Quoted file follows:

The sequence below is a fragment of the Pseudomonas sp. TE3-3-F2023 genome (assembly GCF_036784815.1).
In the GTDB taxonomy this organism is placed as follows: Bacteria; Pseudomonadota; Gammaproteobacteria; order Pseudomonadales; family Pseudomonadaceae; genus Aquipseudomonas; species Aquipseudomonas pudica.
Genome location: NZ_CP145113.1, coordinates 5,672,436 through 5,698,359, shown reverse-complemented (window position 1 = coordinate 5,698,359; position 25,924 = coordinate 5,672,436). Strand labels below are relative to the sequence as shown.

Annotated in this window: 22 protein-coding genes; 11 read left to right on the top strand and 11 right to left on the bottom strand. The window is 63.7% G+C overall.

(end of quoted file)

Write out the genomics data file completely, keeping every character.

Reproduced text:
The sequence below is a fragment of the Pseudomonas sp. TE3-3-F2023 genome (assembly GCF_036784815.1).
In the GTDB taxonomy this organism is placed as follows: Bacteria; Pseudomonadota; Gammaproteobacteria; order Pseudomonadales; family Pseudomonadaceae; genus Aquipseudomonas; species Aquipseudomonas pudica.
Genome location: NZ_CP145113.1, coordinates 5,672,436 through 5,698,359, shown reverse-complemented (window position 1 = coordinate 5,698,359; position 25,924 = coordinate 5,672,436). Strand labels below are relative to the sequence as shown.

Annotated in this window: 22 protein-coding genes; 11 read left to right on the top strand and 11 right to left on the bottom strand. The window is 63.7% G+C overall.